application. If not, only the income of the applicant (or
responsible parent) should be reported. Even if only one
income is reported, both members of the couple could be
counted in household size (see the household size discussion
earlier in this chapter).

FILING EXTENSIONS. If any of the persons required to report
information on the FAFSA had not filed a tax return at the time of
application, an estimated AGI would have been figured using
Worksheet #1 on page 11 of the FAFSA instructions. At the time
of verification, the necessary tax return(s) should have been filed
and can be used for verification. If the return(s) has not been filed
by then, other documentation is required as discussed later in this
section. However, the student must eventually provide you with
copies of the filed return(s). For more information, see page 29.

NATIVE AMERICAN APPLICANTS. Native Americans should
report income and assets received from the Per Capita Act or the
Distribution of Judgment Funds Act ONLY if the amounts exceed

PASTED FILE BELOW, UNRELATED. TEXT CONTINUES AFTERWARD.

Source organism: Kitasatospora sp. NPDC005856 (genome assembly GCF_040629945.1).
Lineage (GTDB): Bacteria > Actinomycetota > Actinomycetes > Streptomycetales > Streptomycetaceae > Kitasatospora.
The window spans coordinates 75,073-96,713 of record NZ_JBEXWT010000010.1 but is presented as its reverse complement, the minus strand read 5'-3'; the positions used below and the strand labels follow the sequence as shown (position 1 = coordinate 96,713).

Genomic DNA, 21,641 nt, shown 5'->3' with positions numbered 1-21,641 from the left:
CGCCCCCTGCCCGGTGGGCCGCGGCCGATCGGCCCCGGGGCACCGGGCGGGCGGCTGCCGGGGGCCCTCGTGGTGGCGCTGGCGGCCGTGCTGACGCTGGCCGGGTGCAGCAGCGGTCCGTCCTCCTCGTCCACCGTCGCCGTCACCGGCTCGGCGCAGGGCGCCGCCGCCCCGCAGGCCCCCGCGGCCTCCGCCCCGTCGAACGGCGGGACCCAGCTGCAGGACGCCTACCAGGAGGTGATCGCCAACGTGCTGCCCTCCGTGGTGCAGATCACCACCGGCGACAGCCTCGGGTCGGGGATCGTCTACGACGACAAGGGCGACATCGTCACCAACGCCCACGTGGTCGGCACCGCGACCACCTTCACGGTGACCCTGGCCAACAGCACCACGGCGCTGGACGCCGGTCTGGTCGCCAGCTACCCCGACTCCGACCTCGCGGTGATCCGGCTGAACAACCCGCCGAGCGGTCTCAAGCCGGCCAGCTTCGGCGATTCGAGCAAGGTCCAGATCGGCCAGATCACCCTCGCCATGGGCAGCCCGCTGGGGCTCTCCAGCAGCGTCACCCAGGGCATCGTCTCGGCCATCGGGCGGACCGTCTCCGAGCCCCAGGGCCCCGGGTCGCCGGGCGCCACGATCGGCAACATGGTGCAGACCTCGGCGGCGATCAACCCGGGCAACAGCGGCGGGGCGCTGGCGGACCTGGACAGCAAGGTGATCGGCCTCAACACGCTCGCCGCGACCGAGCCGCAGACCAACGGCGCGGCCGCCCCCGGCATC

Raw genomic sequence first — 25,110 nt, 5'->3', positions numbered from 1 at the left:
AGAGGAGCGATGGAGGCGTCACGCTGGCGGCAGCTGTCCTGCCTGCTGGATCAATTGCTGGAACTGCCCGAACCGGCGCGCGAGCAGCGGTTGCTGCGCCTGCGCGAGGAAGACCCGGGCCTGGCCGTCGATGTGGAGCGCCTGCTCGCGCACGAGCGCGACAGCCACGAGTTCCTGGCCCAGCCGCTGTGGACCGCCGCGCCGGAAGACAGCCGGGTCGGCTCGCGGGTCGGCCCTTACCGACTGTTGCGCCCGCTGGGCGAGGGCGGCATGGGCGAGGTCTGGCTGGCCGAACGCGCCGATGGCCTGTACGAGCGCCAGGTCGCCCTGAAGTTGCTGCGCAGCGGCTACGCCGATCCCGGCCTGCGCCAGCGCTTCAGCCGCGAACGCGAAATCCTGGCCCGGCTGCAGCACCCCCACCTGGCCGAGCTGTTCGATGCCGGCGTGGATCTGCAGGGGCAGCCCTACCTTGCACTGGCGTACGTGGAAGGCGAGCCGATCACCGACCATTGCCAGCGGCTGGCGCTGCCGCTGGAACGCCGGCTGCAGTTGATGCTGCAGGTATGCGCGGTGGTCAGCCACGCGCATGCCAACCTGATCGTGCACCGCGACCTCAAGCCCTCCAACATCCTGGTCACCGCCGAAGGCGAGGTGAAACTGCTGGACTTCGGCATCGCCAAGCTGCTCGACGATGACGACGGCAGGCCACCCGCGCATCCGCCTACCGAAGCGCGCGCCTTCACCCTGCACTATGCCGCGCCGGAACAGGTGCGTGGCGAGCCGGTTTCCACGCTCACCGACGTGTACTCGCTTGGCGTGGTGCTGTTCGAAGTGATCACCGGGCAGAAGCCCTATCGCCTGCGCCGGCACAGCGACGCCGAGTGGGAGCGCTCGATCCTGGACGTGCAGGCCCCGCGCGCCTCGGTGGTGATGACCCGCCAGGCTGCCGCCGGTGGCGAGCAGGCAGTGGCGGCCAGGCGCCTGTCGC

$2,000 per individual payment (and then only the amount over
$2,000 is reported). Further, income or assets received under the
Alaska Native Claims Settlement Act, as well as income from the
Maine Indian Claims Settlement Act, should not be reported on
the FAFSA.

FOREIGN TAX FILERS. Income earned in a foreign country and
taxes paid on that income are treated the same as U.S. income and
taxes paid on that income, as long as taxes on the foreign income
were paid to the central government of that country. In such a
case, information from the foreign tax return would be reported on
the FAFSA. (If the income was not taxed by that country, it
should be reported as untaxed income.) The value of the foreign
income and taxes should be reported in U.S. dollars, using the
exchange rate at the time of application).

[[Use of Form 2555]]
For U.S. tax purposes, often a portion of foreign income can be
excluded on Form 2555. The figure reported on line 43 of
Form 2555 (or on line 18 of Form 2555EZ) should be reported as
"untaxed income" on the FAFSA. The final total for Form 2555
must not be reported as untaxed income because it contains other
exclusions.

Using the Tax Return

You should check the tax returns of the applicant, of his or her
spouse (if the applicant is married) and of the applicant's parents or
legal guardian (if the applicant is dependent). Remember, those who
were "eligible to file" a 1040EZ or1040A are eligible for the
Simplified Need Test, even if they filed another tax form. Therefore,
you may encounter students who filed a tax return other than the type
they specified on the FAFSA.